As a generally anxious person as well as a progressive person, there are a lot of things I believed way before COVID-19 appeared on the scene. Despite the unfortunate circumstances, I am happy that other people are coming around to my point of view on several topics. My prayer is that these pivots in actions and beliefs are not temporary responses to a global emergency but fundamental changes that last as long as the economic effects of a multinational pandemic.
What changes exactly?
Well, seeing as to how this virus has caused ripples and waves in different domains of life, I will categorize my hopes: professional, educational, political, hygienic, and social changes.
- Working remotely. We were all told it couldn’t be done for workplace morale or logistical reasons yet here we are. It makes work more accessible to those who need to be at home due to disabilities, family matters, and transportation access. Beyond that, I have seen an increase in productivity when unimportant meetings are reduced, workplace distractions are removed (albeit replaced by WFH distractions like streaming sites), and people are allowed control over their own time where importance is placed on completing a task, not on the hours of completion (cheers to the night owls). Working remotely also allows us to drop the masks: no nit-picky rules about dress code when you can only see me from the waist up and a lot less code-switching and general emotional labor, especially from people of color, allowing me to do my job and worry less about how you think I look while doing it. I’m not saying positions need to be 100% remote but I love HubSpot’s model of trusting their employees to know themselves, their hours, and their work style best. It’s not a mistake that it’s named a best place to work year after year.
- NO HANDSHAKES. Jesus Christ, I hated handshakes even as a child. The act itself is nasty and their historical origin is also nasty. I’ve been a long time advocate of the friendlier, more hygienic fist-bump for years. As someone with hyperhidrosis, handshakes are my downfall despite my otherwise pristine and presentable appearance. Now that everyone knows just how vile they are, I hope we can make it a more commonplace thing to do away with them, replacing them with a fist-bump, smile and wave, or even a bow.
- As a first-generation, low-income student, I’ve experienced for decades the inequalities of education and access. From using recycled cardboard for a poster presentation project to missing events because I couldn’t afford to get to them all while living in a toxic home environment and visiting my sick mother on the weekends, I’m well aware of how something that seems like a simple assignment becomes a mountainous task when you bring it home. Professors and teachers are being forced to be aware of the disadvantages certain students face while students on higher socioeconomic rungs enjoy being told that their achievements buoyed by expendable finances, connections, and stability are earned only through their talent and hard work. Teachers are being ‘enlightened’ as to why requiring a scanner, subscription-based software, or an access code only ever used 3 times are implicit methods of stratifying students by wallet, not by work ethic. As with all the other non-essentials cut out during quarantine, I hope all the non-essential ways that students are assigned work, evaluated, and elevated are done away with. As with wanting workplaces to place more trust in their employees to do the work they best they know how for themselves, I would like all educators to prioritize judging their school of fish by their ability to swim. Because if you judge a fish by its ability to climb a tree, it will go its whole life thinking it's stupid.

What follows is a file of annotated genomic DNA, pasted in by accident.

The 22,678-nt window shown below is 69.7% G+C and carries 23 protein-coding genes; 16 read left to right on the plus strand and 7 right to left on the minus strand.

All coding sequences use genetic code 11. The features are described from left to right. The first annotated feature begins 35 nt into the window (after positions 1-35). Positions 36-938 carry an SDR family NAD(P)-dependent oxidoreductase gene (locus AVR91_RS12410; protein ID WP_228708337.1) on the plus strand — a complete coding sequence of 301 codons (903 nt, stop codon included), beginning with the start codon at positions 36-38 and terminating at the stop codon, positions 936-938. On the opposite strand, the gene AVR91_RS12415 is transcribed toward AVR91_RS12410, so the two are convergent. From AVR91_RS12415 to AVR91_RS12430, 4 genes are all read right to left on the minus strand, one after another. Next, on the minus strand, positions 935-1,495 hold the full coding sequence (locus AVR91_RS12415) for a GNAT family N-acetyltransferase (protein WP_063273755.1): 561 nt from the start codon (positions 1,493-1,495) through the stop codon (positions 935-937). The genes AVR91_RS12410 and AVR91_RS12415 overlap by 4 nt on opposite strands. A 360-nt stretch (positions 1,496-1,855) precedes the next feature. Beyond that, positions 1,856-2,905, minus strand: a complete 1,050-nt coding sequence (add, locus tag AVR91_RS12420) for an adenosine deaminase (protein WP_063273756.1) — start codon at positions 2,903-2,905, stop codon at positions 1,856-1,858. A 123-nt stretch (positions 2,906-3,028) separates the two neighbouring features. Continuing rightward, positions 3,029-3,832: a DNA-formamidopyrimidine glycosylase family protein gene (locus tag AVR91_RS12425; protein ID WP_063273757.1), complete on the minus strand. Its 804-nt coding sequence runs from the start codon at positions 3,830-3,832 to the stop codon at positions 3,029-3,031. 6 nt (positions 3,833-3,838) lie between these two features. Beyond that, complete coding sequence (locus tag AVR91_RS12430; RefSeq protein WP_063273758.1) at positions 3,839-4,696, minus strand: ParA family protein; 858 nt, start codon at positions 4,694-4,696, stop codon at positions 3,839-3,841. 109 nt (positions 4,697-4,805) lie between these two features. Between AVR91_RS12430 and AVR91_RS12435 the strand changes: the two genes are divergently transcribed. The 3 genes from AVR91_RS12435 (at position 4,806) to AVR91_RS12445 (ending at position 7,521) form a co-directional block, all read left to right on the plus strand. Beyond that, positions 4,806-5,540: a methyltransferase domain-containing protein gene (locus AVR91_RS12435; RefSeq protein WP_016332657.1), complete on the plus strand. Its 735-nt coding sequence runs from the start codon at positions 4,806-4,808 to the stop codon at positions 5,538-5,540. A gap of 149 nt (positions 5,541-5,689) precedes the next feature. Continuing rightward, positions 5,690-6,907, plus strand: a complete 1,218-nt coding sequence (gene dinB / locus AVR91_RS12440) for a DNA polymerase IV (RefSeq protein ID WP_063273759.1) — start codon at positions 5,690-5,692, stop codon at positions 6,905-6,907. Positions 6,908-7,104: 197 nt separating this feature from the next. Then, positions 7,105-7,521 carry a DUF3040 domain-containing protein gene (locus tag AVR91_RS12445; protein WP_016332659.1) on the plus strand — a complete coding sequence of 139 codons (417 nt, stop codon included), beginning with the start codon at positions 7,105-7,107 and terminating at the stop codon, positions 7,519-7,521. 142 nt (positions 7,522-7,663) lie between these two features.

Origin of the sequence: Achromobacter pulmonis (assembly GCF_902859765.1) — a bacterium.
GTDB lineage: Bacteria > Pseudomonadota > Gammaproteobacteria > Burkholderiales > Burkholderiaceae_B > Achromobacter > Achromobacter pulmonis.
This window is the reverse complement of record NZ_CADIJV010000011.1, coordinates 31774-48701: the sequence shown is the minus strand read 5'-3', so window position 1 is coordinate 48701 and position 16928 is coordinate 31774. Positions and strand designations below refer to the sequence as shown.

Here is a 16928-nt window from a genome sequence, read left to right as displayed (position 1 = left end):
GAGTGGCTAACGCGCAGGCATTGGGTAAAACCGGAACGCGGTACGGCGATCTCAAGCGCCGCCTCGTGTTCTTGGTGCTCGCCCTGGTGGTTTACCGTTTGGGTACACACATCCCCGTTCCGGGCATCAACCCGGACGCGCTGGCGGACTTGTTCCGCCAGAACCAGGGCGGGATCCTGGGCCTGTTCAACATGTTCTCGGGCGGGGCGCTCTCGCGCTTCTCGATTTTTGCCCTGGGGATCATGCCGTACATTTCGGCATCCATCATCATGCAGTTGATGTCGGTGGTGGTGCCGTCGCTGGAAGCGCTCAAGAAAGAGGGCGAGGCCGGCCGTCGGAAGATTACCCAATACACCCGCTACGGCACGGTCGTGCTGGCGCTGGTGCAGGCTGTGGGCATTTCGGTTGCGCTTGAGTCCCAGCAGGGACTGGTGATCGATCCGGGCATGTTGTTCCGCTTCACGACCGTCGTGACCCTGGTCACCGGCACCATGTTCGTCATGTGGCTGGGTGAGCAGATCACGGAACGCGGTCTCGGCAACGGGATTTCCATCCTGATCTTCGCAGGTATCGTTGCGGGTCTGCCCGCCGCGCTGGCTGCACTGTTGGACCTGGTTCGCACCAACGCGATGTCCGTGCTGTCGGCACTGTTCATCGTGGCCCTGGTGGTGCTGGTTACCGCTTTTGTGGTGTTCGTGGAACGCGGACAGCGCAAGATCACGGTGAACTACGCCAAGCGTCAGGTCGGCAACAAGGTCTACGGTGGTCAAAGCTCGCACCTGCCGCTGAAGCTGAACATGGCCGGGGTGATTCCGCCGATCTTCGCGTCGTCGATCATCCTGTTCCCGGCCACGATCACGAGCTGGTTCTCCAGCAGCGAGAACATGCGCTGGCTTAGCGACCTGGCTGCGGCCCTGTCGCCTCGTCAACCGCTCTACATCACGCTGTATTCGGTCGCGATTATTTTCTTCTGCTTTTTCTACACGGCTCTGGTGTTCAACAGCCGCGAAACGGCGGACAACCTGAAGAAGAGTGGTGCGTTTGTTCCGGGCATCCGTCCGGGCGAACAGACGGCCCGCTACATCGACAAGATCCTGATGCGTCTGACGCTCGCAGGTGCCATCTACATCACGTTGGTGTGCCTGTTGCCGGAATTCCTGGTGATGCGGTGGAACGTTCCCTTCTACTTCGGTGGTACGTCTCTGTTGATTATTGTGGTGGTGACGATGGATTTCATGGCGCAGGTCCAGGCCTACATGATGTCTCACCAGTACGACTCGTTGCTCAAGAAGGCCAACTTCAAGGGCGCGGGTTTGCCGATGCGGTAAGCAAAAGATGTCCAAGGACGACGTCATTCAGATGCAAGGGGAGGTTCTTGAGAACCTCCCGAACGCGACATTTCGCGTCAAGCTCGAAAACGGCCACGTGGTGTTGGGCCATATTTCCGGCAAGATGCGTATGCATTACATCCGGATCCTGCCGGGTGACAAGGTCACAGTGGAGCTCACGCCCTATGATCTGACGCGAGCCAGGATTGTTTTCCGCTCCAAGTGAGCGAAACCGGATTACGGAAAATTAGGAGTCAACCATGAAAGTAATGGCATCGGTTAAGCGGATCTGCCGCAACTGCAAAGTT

- All parents are being hit right now with how much more a school is than a place for class and how much more a teacher is than a lecturer. Star athletes make millions per year and star educators have to buy their own classroom supplies despite serving several society-enriching duties day-in, day-out. In my ideal world, teachers' salaries should be envied, not pitied. They have to watch your kids for the large part of the day, assign homework that keeps them occupied in the evening, manage social, behavioral, mental, and emotional issues, all while being underfunded and overworked. On that note, anyone you used in a ‘teachable moment’ when you were explaining to your kid that they need to study hard so they don’t become a *insert low regarded but highly needed job title here* should also be getting paid well. You’re clapping for how essential they are to you being able to live your life and, in turn, their wages need to match the standard that allows them to live their life.
- Bernie 2020. A man who many saw as ‘too radical’ became the leader behind a campaign that called for exactly what people are currently seeking: accessible healthcare, paid sick leave, regulated private sector, living wages, environmental justice, and more. I’ve had friends debate me on why military spending on the Iraq war alone costing every American taxpayer $8000 is necessary but any form of socialism, despite the comparatively low cost to taxpayers, both immediately and in the long-run, is ludicrous. It’s funny to watch how those who yelled at people with no shoes to ‘pull themselves up by their bootstraps’ are now feeling the burn of hot-and infected-gravel under their toes because they didn’t realize just how thin their own leather was. I am a part of r/LeopardsAteMyFace, a subreddit where people post anecdotes from people who are “suffering consequences from something they voted for or supported or wanted to impose on other people.” During this time, the social media posts throughout the internet of people complaining about the very same things they called Senator Sanders outrageous for trying to solve serve as entertainment for those of us who have been calling for these types of measures all along.
- Abolish prisons.
- Wash your hands often. Please Google how to properly wash your hands; it’s not a quick rinse of the water at the tap like some people think it is. What’s worse is the hoards of people not washing their hands at all. My college peers and I would often comment on how many people leave the bathroom stalls without washing their hands with no shame. Even making eye contact with you, perhaps with a smile, on their way out. If you don’t wash your hands when you use the bathroom when else do you plan on washing them? You had one job! And ya blew it. Hand washing should increase in frequency than the rhythm of our digestive system but make sure you do it for real: with soap, 20 seconds (sing the song), and get all those nooks and crannies.